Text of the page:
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Picture Book: Arctic hares on Eastern Axel Heiberg Island, Northern Canada, July 1982.

Arctic hares on Eastern Axel Heiberg Island, in front of a salt dome (500 meter high mountain, 5 by 7 km) near Mokka Fiord (ice covered bay). Mountain Range in the far distance at 40-50 km. Early July 1982. For location see [1].

Three Arctic Hares on the barren land. One is eating grass and the other two are on guard. They are ready to take off if we would come too close, usually going uphill. No chance catching them, even wolves would have a hard time. We saw thousands of them in this area last week, sometimes a whole mountain side was covered with white hare dots. We also saw young rabbits hiding in grassy areas, must be a feast for wolves and foxes.

This was a good Arctic hare year, never saw so many. We shot two of them a few weeks ago for meat but they were too gamy and tough, lost their winter fat completely.

Ice on the fiord in the distance, still too early in the season, it is early July, 1982. The ice will break up in another 3-4 weeks. In some years it never does. In the far distance the Buchanan Lake pass, the land pass all the animals have to take traveling from North to South on Axel Heiberg Island when the solid ice on the fiords has broken up in July.

The topic of the picture is not the hares but the 6 km wide and 500 m high mountain with deep gullies at some 10 km distance. This is a salt dome, or more precise, anhydrite with a thick undergound core of rock salt (NaCl). The cold and dry High Arctic climate preserves the salt rocks reasonable well. In 1988 I will be on top of this mountain several times and leave footprint in the clay. These will be visible for at least 10 years.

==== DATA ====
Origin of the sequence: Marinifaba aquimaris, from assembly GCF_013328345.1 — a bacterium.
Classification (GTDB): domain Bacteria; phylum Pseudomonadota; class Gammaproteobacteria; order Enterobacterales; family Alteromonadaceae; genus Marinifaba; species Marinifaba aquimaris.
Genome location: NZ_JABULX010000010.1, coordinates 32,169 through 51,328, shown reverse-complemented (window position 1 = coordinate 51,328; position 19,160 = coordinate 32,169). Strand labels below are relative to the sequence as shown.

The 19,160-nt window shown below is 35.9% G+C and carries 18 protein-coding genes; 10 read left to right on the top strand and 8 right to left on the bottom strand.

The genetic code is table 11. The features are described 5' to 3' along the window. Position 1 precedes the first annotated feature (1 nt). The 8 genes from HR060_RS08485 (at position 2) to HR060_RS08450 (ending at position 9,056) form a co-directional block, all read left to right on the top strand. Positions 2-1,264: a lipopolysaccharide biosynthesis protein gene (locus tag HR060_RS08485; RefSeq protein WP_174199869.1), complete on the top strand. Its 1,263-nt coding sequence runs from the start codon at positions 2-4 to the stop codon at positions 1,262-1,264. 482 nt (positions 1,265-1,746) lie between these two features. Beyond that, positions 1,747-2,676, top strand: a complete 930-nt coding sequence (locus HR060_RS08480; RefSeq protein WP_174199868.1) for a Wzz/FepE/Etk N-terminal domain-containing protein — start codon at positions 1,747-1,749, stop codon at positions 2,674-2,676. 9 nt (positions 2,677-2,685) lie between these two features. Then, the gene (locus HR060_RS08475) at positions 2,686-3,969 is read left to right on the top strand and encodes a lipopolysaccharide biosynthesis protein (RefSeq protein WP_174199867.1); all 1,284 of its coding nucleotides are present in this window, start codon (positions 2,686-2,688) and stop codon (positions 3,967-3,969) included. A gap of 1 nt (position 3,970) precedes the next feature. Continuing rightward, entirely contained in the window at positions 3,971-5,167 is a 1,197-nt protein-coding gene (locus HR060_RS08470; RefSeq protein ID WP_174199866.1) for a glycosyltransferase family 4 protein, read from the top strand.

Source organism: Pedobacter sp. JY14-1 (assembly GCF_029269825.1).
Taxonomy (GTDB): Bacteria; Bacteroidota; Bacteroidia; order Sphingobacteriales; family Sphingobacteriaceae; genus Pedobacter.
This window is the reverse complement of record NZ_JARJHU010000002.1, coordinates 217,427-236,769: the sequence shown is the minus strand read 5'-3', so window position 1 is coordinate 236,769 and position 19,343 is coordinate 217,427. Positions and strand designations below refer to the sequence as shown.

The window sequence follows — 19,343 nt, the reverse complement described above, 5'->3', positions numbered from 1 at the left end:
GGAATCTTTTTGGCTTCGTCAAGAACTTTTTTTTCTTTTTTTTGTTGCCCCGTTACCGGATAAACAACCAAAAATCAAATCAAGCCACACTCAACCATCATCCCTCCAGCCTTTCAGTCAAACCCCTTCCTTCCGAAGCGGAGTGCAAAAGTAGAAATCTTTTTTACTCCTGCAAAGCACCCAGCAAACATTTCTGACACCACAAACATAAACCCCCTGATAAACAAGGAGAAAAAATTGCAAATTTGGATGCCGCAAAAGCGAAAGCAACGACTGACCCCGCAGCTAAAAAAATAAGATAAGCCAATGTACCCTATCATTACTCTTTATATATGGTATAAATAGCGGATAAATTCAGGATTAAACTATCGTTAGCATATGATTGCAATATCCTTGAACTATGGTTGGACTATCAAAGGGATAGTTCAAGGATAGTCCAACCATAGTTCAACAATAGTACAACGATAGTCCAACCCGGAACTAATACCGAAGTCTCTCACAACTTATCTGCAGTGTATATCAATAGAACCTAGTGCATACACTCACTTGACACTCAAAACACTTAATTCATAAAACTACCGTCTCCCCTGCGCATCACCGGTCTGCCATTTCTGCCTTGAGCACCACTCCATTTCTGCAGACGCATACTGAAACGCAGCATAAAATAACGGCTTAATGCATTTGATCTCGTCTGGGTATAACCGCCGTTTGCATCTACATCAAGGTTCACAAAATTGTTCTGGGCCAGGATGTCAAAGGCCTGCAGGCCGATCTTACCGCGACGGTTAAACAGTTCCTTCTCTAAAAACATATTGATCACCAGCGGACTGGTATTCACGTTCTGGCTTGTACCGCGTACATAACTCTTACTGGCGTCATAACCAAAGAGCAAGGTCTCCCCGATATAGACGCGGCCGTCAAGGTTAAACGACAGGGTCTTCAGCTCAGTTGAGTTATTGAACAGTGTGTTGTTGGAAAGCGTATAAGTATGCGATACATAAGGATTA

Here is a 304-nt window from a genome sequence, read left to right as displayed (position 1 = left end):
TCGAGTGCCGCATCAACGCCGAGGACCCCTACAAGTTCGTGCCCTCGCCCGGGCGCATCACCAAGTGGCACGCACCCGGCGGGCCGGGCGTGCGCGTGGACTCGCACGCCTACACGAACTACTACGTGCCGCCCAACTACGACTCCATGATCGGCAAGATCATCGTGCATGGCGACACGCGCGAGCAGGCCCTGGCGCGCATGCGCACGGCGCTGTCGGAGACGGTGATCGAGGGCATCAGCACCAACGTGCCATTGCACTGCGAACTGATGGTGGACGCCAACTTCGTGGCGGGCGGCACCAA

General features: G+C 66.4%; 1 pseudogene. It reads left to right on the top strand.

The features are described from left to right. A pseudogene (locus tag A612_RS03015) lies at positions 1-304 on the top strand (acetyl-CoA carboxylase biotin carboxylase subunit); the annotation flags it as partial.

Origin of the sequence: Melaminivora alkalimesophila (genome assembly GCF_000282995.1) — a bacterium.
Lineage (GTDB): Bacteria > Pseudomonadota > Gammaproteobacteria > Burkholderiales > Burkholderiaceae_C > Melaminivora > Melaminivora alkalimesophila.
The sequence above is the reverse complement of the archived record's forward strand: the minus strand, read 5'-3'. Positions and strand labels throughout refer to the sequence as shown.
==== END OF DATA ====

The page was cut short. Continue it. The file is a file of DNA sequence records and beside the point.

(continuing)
There is weathering, the hygroscopic anhydrite turns into gypsum and this is carried along by the melt water streams during the short summer with average temperature of 4 Celsius, usually only one or two months. It leaves a thick cap of clay and carbonate dissolved in small amounts in the anhydrite, covering the salt minerals like a protective clay hood. The salt dome took millions of years to move its way through some 10 km of vertical sedimentary rocks, mostly sandstones and shales. It probably still moves up by around 1 or 2 cm a year otherwise the weathering would have reduced the large mountain into a much smaller hill or even a depression.

The lines going down hill are frost heaves, solid particles heaved up and down by the frost causing the rubble to very slowly move down the hill, a solid "river" of rocks and dirt.

My first time in the Arctic, June-August, 1982, a full two months. Was not easy, mainly due to the cold temperature, on average 4 Celsius. The 24 hours of bright sun light was very tiring on the eyes, at mid day the sun is at only 30 degrees above the horizon but at mid night still 20 degrees,

A memorable picture.

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